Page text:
By Brianna Lyman
Two Fulton County, Georgia, workers were fired Friday after allegations surfaced that they shredded voter registration applications over the last two week.
Georgia Sec. of State Brad Raffensperger called for the Department of Justice (DOJ) to investigate in a Monday statement.
“After 20 years of documented failure in Fulton County elections, Georgians are tired of waiting to see what the next embarrassing revelation will be,” Raffensperger said in a statement. “The Department of Justice needs to take a long look at what Fulton County is doing and how their leadership disenfranchises Fulton voters through incompetence and malfeasance.”
“The voters of Georgia are sick of Fulton County’s failures,” he added.
Two unidentified workers allegedly shredded 300 municipal election-related ballots prior to the election, Fulton County Registration & Elections Director Richard Barron announced Monday.
A preliminary investigation found employees might have checked the applications out for processing but rather than fully processing them, the employees allegedly shredded some of the forms. The duo was reported Friday morning and terminated the same day after fellow employees reported them, according to authorities.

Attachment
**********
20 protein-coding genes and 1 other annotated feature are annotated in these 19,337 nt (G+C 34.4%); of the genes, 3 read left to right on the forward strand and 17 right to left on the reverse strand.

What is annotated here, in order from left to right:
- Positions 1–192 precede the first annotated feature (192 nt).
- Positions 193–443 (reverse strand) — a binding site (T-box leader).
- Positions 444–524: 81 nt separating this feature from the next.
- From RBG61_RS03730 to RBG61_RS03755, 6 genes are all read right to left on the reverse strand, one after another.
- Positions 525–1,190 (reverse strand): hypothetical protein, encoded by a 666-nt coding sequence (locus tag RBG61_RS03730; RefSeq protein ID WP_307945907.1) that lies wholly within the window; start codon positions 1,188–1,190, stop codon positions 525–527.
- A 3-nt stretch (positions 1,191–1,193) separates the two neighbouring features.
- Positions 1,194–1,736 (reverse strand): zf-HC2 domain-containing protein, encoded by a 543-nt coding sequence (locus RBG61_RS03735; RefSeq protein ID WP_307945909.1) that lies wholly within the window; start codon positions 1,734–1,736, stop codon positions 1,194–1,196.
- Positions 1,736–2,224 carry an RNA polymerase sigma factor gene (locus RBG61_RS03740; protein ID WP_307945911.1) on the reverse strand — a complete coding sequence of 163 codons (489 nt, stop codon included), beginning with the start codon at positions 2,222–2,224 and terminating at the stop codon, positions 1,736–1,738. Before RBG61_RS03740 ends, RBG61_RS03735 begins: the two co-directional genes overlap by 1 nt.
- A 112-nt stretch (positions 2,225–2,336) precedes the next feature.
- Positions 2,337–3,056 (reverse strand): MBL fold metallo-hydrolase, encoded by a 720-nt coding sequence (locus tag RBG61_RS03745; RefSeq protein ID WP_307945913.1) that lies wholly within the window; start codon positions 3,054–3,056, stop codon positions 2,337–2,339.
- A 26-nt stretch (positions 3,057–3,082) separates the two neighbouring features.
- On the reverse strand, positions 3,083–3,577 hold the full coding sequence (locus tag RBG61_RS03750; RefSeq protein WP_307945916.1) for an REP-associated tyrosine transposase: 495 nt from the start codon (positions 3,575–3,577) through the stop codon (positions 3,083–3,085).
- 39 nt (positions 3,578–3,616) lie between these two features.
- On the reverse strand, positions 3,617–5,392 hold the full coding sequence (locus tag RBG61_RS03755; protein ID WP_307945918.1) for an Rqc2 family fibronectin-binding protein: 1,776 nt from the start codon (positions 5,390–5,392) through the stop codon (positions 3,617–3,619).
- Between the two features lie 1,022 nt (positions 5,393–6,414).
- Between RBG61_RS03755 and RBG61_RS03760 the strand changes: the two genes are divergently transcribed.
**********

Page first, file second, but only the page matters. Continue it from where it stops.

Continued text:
But state law requires ballots to be preserved for 24 months after the election, according to Raffensperger.
“Elections are the most important function of our government,” Fulton County Commission Chairman Robb Pitts said. “We have committed to transparency and integrity.”
Under Georgia’s new election law, Raffensperger is participating in a review that “could lead to a replacement of the leadership of Fulton County’s elections.”
The incident is currently under review by Raffensperger’s office.
Raffensperger has been outspoken against Fulton County’s alleged election mishandling, telling the Daily Caller News Foundation (DCNF) in July he would call for the State Election Board to instill “new authority” if the county “doesn’t take action to clean their own house.” (RELATED: Georgia Prosecutors Investigating Alleged 2020 Election Interference)
His comments came after it was reported that roughly 200 ballots were originally scanned twice before being corrected in the recount for the 2020 presidential election. The double-counted ballots were discovered by voters who sued to review the 147,000 absentee ballots, but authorities say there is no indication any of the duplicates were included in the official recount.